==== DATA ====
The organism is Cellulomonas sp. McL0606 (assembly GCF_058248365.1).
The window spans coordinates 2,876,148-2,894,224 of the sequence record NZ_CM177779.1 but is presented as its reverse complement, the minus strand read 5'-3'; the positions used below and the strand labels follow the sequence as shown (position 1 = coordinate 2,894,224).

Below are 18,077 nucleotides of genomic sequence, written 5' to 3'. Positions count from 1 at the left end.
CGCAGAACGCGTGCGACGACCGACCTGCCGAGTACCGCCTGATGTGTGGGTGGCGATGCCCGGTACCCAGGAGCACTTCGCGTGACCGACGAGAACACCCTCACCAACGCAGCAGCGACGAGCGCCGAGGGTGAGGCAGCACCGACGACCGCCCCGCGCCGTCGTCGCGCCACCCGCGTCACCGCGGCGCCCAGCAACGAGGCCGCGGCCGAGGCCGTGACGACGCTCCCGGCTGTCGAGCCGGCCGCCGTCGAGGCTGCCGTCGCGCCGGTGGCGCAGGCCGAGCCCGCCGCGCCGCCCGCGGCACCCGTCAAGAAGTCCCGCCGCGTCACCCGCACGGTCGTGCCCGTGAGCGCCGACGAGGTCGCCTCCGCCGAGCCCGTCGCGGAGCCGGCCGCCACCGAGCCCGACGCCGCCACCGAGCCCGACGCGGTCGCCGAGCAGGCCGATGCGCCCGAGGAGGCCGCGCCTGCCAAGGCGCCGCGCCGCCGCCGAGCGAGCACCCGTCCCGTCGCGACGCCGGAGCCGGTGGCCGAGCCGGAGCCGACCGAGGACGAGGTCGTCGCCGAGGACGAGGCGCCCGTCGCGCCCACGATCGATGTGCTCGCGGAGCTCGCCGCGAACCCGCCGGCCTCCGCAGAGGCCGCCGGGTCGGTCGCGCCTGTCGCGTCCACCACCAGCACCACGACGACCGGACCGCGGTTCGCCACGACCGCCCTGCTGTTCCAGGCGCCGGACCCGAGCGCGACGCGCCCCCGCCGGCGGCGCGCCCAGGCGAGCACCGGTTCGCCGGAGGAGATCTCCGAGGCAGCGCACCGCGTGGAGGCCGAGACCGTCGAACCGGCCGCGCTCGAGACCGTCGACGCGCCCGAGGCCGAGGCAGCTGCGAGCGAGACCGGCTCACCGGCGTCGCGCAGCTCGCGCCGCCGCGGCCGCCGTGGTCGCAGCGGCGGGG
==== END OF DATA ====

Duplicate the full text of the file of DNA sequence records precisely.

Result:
The organism is Cellulomonas sp. McL0606 (assembly GCF_058248365.1).
The window spans coordinates 2,876,148-2,894,224 of the sequence record NZ_CM177779.1 but is presented as its reverse complement, the minus strand read 5'-3'; the positions used below and the strand labels follow the sequence as shown (position 1 = coordinate 2,894,224).

Below are 18,077 nucleotides of genomic sequence, written 5' to 3'. Positions count from 1 at the left end.
CGCAGAACGCGTGCGACGACCGACCTGCCGAGTACCGCCTGATGTGTGGGTGGCGATGCCCGGTACCCAGGAGCACTTCGCGTGACCGACGAGAACACCCTCACCAACGCAGCAGCGACGAGCGCCGAGGGTGAGGCAGCACCGACGACCGCCCCGCGCCGTCGTCGCGCCACCCGCGTCACCGCGGCGCCCAGCAACGAGGCCGCGGCCGAGGCCGTGACGACGCTCCCGGCTGTCGAGCCGGCCGCCGTCGAGGCTGCCGTCGCGCCGGTGGCGCAGGCCGAGCCCGCCGCGCCGCCCGCGGCACCCGTCAAGAAGTCCCGCCGCGTCACCCGCACGGTCGTGCCCGTGAGCGCCGACGAGGTCGCCTCCGCCGAGCCCGTCGCGGAGCCGGCCGCCACCGAGCCCGACGCCGCCACCGAGCCCGACGCGGTCGCCGAGCAGGCCGATGCGCCCGAGGAGGCCGCGCCTGCCAAGGCGCCGCGCCGCCGCCGAGCGAGCACCCGTCCCGTCGCGACGCCGGAGCCGGTGGCCGAGCCGGAGCCGACCGAGGACGAGGTCGTCGCCGAGGACGAGGCGCCCGTCGCGCCCACGATCGATGTGCTCGCGGAGCTCGCCGCGAACCCGCCGGCCTCCGCAGAGGCCGCCGGGTCGGTCGCGCCTGTCGCGTCCACCACCAGCACCACGACGACCGGACCGCGGTTCGCCACGACCGCCCTGCTGTTCCAGGCGCCGGACCCGAGCGCGACGCGCCCCCGCCGGCGGCGCGCCCAGGCGAGCACCGGTTCGCCGGAGGAGATCTCCGAGGCAGCGCACCGCGTGGAGGCCGAGACCGTCGAACCGGCCGCGCTCGAGACCGTCGACGCGCCCGAGGCCGAGGCAGCTGCGAGCGAGACCGGCTCACCGGCGTCGCGCAGCTCGCGCCGCCGCGGCCGCCGTGGTCGCAGCGGCGGGG